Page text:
Contour irregularities subsequent to liposuction may range from mild to severe. Proper positioning and surgical technique minimize these defects, but when they occur can be managed with either autologous fat transfer (sometimes referred to as lipofilling) or liposhifting. Autologous fat transfer involves the harvest of fat by liposuction from area(s) usually remote from the intended recipient site, separation of the fat from the anesthetic fluids, and fine, incremental injection of the purified fat in layers into the targeted region using small syringes and blunt-tipped fat transfer cannulas. There are numerous techniques for separating and preparing the harvested fat. Liposhifting is a technique through which the fat peripheral to an iatrogenic concavity is loosened by mechanical disruption by means of specialized cannulas surrounding and then massaged vigorously into the target area (18).

LIPOSUCTION ASSISTED BY TECHNOLOGY
Liposuction is most commonly performed manually and generally produces excellent results in properly selected patients. Nonetheless, the process is tedious and requires prolonged repetitive motion by surgeon. Consequently, one of the major stimuli for technological innovation has been an effort to facilitate the liposuction process.

Liposuction has been found to require less time and effort when the integrity of the targeted fat layers has been partially disrupted especially in the presence of fibrous tissue, scar tissue or a previously liposuctioned field. There are presently three methods of achieving this goal with FDA-approved equipment: mechanical disruption, internal ultrasound, and external laser therapy. All of them require preliminary tumescent or superwet infiltration of the fat layers.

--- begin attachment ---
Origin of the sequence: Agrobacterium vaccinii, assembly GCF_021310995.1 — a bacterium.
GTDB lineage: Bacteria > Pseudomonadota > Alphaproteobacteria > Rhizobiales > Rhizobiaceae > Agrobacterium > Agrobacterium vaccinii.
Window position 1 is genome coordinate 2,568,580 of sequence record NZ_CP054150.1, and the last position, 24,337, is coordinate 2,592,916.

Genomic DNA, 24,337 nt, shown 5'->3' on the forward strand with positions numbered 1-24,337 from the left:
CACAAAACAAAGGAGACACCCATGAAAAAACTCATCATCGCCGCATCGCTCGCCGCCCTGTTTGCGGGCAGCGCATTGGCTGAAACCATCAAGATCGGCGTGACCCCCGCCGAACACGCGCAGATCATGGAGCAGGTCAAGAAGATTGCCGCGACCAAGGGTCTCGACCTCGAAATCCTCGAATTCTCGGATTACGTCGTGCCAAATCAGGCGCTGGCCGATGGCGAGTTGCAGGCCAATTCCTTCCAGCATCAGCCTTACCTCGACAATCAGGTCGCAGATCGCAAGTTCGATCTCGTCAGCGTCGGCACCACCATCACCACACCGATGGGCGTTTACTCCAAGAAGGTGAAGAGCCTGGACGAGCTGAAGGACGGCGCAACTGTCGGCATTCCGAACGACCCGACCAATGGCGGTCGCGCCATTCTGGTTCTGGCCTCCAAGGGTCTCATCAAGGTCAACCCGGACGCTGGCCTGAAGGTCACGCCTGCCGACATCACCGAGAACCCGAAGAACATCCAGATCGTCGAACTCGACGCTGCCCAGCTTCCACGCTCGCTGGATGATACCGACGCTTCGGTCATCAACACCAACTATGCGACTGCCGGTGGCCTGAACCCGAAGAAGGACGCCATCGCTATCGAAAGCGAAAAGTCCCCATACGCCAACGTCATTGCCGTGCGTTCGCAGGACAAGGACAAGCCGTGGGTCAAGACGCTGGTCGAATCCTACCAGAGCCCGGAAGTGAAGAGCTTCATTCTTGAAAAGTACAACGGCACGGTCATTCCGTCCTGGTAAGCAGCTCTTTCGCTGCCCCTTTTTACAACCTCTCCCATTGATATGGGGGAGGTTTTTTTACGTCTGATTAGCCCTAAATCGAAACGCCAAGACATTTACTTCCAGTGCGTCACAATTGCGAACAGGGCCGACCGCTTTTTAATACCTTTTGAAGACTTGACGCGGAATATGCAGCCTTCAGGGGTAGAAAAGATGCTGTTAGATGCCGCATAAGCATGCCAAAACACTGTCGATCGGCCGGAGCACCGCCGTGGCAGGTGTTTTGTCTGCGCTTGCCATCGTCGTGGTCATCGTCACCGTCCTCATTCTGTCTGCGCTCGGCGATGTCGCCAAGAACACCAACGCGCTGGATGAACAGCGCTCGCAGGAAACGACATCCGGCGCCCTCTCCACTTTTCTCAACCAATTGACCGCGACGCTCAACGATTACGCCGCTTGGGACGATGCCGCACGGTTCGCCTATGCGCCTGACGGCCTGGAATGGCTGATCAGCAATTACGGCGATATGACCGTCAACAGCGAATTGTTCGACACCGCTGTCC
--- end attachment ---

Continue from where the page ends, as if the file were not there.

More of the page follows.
Slow mechanical disruption of the fat layers utilizing smooth cannulas without suction was originally described as a means of softening the transition between the treatment site and the surrounding tissues at the time of wet liposuction and was termed mesh undermining in the early 1980s (19). The process was subsequently adopted as a pre-treatment of the targeted fat at the time of wet liposuction and found to facilitate both cannula motion and the achievement of smooth contours and dubbed pretunneling (20). Pretunneling re-emerged as “fat disruption” in 2003 - a pre-treatment to tumescent liposuction with the goal of speeding the surgical process (21). Unlike its predecessor, fat disruption utilizes cannulas with flared apertures originally designed for liposhifting which are more effective at softening the tissues of the SFS than are smooth cannulas.